Over the last two months, one thing has become very clear: The plastics industry is filled with people able to take on projects they never would have considered in the past.
For some companies, it's easy to see how they could contribute to fighting the coronavirus, whether its converting film production to personal protection gowns, making sanitizer rather than other chemicals or converting thermoformed sheet lines to make shields rather than packaging.
But consider the work being taken on by toolmakers who usually supply massive molds for the auto industry. Rather than months of bidding and engineering and production for a car that won't roll off assembly lines for another year or so, they're working at an all-new pace for small parts needed yesterday.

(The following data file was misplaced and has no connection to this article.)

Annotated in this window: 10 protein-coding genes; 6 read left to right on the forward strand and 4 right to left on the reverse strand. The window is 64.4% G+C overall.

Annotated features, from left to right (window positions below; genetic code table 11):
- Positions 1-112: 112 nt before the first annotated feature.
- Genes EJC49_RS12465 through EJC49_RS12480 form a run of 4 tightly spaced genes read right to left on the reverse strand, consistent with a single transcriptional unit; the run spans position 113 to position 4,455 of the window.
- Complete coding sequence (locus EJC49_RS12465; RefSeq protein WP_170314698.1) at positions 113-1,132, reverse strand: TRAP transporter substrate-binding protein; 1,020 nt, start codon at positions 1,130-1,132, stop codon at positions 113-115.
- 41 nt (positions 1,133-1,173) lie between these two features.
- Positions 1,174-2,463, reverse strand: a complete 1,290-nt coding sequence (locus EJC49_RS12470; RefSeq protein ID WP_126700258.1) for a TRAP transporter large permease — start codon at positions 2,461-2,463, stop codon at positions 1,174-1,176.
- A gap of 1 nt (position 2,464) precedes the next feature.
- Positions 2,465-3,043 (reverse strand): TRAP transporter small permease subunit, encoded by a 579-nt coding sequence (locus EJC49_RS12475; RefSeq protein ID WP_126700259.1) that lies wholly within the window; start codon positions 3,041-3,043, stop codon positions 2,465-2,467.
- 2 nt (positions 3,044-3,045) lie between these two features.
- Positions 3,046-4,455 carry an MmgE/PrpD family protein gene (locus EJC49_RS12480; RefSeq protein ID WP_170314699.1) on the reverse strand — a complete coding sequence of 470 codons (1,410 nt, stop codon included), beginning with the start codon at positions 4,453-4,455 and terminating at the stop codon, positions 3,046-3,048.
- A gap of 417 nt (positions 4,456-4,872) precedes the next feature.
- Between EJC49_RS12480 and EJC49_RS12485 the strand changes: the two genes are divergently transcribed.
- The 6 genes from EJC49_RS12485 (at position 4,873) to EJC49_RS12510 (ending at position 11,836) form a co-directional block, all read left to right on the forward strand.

Proper Group in Warren, Mich., went from an initial call to molding within a month for a ventilator project. Cavalier Tool in Windsor, Ontario, delivered a tool for a hand pump for sanitizer in 14 days. And, as Cavalier's Tim Galbraith points out, there are far more small companies out there delivering other crucial items whose names haven't been publicized.